Catch and Release Practices in Haida Gwaii
The most thrilling part of fishing is that great battle between man and fish. It can sometimes even take an hour—or more—to get that salmon out of the water, if you’ve got a monster Tyee on the other end.
But what happens once you’ve brought it into the boat?
At Escott Sportfishing, though our guests retain a good number of their catches, we also practice a lot of catch and release. Whether that’s because a Tyee deserves to live another day and spread its monster genes, or the salmon you’ve brought in is too small to keep (less than 45 cm for Chinook and 30 cm for Coho), or you’ve already reached your day’s quota of fish (four per person), there are many reasons for putting the day’s catches back into the waters of Haida Gwaii.
When you choose Escott for your Haida Gwaii fishing trip, you can rest assured our guides will make sure the fish are put back into their watery home in the safest manner possible.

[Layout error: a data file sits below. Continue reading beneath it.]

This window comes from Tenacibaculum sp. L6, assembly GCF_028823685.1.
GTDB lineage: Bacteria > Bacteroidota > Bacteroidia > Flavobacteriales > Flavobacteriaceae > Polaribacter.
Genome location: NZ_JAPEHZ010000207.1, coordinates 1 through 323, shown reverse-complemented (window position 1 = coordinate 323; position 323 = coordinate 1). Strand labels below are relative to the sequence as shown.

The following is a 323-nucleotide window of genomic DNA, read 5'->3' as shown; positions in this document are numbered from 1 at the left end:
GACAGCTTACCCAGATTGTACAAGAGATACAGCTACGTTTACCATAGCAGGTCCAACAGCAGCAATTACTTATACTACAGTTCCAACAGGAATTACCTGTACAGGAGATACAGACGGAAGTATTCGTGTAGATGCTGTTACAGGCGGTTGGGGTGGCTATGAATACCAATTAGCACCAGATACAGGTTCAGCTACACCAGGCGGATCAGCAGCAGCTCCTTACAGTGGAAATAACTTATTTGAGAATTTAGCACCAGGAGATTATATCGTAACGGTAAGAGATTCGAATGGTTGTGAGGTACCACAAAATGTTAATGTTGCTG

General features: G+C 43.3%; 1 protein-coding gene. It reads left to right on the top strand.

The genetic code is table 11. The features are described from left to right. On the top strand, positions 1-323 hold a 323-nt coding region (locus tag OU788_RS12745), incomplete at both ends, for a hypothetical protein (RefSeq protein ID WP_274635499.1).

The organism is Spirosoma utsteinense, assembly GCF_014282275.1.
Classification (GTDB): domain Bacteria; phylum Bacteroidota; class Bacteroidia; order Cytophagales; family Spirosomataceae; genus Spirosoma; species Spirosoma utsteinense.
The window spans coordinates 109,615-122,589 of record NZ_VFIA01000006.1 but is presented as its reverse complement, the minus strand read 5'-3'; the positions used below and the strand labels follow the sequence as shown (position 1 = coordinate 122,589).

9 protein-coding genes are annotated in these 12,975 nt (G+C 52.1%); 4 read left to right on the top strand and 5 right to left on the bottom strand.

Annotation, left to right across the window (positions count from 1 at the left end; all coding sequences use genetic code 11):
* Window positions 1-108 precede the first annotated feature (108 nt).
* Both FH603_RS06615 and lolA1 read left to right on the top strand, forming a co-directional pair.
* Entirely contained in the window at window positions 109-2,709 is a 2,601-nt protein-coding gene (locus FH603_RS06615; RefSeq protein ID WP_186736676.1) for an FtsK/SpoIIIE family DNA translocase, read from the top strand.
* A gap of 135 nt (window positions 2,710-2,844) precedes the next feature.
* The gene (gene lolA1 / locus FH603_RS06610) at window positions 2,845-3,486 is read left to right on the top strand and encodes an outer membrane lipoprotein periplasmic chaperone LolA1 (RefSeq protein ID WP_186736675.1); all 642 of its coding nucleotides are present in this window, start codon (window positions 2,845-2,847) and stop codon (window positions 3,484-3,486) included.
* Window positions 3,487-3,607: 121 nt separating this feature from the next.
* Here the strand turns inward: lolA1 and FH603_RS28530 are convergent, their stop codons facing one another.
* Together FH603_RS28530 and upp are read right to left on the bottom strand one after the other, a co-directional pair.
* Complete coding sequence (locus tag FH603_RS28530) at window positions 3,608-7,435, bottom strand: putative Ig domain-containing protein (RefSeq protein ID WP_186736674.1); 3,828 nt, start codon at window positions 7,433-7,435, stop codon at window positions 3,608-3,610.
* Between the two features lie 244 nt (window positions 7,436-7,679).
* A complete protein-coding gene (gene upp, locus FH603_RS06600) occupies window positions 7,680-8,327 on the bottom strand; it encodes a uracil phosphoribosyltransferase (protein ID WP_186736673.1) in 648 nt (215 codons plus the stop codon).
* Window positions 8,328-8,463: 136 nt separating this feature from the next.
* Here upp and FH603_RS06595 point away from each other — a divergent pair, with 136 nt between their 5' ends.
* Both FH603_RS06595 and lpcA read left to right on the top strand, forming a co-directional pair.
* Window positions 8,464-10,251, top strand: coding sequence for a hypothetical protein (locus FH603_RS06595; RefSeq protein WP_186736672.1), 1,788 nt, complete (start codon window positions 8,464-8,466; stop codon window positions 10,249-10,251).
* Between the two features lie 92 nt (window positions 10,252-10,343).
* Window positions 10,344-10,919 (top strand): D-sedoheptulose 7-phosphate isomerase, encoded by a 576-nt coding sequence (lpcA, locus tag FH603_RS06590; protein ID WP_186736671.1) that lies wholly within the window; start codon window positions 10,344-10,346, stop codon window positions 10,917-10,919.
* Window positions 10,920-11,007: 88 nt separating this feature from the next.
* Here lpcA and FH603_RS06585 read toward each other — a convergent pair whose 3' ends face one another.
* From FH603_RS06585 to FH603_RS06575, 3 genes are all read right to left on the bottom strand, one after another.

There are a few ways we do this.
First off, we always use barbless hooks. This is actually required by Fisheries and Oceans Canada, as it ensures the salmon sustains minimal damage, since these hooks are easy to remove.
The next order of business is getting the salmon back into the water as quickly as possible. Because although we’re big fans of our Grady White boats, the fish are less so. There’s always time to get a photo op in—to make sure no one can doubt the tale of the Chinook you caught that was this big—but we try to keep handling of the fish to a minimum, making sure to keep both human hands and the fish’s body wet.
After all the snapshots are taken and your angling legacy is documented, we put the salmon back into the water. After a few moments held under the surface, letting water flow through its gills, the fish will be revived back into the fighter that took so much effort to reel in in the first place.